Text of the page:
SpartanNash plans SNAP incentive pilot

06/18/2014 05:48:00 PM
Pamela Riemenschneider

CHICAGO — Starting Aug. 1, three SpartanNash stores plan to implement a pilot program to encourage produce purchases through the Supplemental Nutrition Assistance Program, also known as food stamps.

The East Grand Rapids, Mich.-based retailer partnered with the Fair Food Network on its Double Up Food Bucks program, which matches up to $10 fresh produce purchases with a $10 gift card good for Michigan-grown produce.

SNAP incentive programs have been popular additions to farmers markets over the past several years, but organizations like the Fair Food Network have looked for ways to reach a wider audience, said Oran Hesterman, president and chief executive officer.

“These farmers market pilot programs are all over the country,” Hesterman said. “Now they’re getting scaled up into retail.”

The Fair Food Network trialed the Double Up Food Bucks program at three independent grocers in Detroit last year with strong results. The group issued $10 gift cards to customers who purchased $10 in fresh produce with their SNAP card.

“Seventy-eight percent of the cards that were distributed were redeemed,” Hesterman said. “Nearly half of the total funds allocated were redeemed and 88% of the customers surveyed said they were buying more fruits and vegetables.”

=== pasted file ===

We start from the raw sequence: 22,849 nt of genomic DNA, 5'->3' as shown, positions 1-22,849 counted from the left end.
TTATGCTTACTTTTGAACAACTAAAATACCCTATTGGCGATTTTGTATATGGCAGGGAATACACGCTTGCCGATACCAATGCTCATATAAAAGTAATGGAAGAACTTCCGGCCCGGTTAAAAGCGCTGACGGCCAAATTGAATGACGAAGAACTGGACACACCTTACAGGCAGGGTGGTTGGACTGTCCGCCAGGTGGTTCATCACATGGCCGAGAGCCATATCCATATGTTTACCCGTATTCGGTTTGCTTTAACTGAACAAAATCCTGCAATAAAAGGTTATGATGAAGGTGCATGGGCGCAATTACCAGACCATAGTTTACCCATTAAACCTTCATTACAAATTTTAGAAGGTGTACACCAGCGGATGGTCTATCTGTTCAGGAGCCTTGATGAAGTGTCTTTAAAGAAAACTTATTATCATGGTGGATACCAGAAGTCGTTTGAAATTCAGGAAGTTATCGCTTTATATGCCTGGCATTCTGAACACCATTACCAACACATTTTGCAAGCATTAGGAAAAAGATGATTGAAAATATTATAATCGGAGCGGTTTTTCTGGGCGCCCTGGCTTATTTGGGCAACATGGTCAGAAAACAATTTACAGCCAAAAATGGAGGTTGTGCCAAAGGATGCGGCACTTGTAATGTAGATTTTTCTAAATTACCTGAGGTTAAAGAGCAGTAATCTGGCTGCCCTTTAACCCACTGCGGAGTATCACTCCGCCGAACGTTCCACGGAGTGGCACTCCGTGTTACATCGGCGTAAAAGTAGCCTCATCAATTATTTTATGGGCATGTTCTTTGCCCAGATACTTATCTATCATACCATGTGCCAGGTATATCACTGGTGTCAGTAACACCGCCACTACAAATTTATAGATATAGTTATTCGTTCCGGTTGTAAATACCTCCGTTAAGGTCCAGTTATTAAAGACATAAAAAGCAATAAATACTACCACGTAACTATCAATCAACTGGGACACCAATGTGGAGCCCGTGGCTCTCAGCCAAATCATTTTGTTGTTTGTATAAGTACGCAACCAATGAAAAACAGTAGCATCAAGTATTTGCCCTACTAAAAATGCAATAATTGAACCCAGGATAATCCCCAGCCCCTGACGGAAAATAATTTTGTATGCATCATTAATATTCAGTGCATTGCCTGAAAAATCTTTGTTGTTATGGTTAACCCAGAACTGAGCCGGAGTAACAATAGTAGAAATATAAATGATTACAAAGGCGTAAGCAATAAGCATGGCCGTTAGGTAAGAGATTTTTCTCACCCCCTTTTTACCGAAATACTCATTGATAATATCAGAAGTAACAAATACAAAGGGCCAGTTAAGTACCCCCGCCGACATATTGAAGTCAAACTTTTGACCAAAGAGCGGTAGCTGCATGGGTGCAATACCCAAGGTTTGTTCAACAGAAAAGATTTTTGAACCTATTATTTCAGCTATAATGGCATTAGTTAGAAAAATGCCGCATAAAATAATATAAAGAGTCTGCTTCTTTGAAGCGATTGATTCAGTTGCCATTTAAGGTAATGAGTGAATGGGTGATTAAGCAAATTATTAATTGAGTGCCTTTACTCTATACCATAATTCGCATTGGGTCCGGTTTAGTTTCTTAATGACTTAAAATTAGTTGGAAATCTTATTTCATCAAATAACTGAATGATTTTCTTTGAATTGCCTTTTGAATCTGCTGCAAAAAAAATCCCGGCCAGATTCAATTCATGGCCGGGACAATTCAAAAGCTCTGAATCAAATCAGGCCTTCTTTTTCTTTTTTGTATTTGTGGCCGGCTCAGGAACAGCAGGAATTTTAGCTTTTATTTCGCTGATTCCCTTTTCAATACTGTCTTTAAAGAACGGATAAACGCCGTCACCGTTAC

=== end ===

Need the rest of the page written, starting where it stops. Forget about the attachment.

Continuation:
SpartanNash sees a big opportunity to convert more SNAP purchases to fresh produce, said Brian Haaraoja, the retailer’s vice president of produce merchandising.

“We felt it fit in perfectly with our health and wellness initiatives,” he said. “This will help give (SNAP customers) extra produce items and stretch their food dollars.”

SpartanNash plans to tie the incentives to its loyalty card, which will match dollar-for-dollar, up to $10 per trip, produce purchases. The incentives will be available on a SNAP customer’s store loyalty card to for purchasing Michigan-grown produce.

SpartanNash awaits U.S. Department of Agriculture final approval for the pilot in the three stores chosen, and plans to run the program four months starting Aug. 1.



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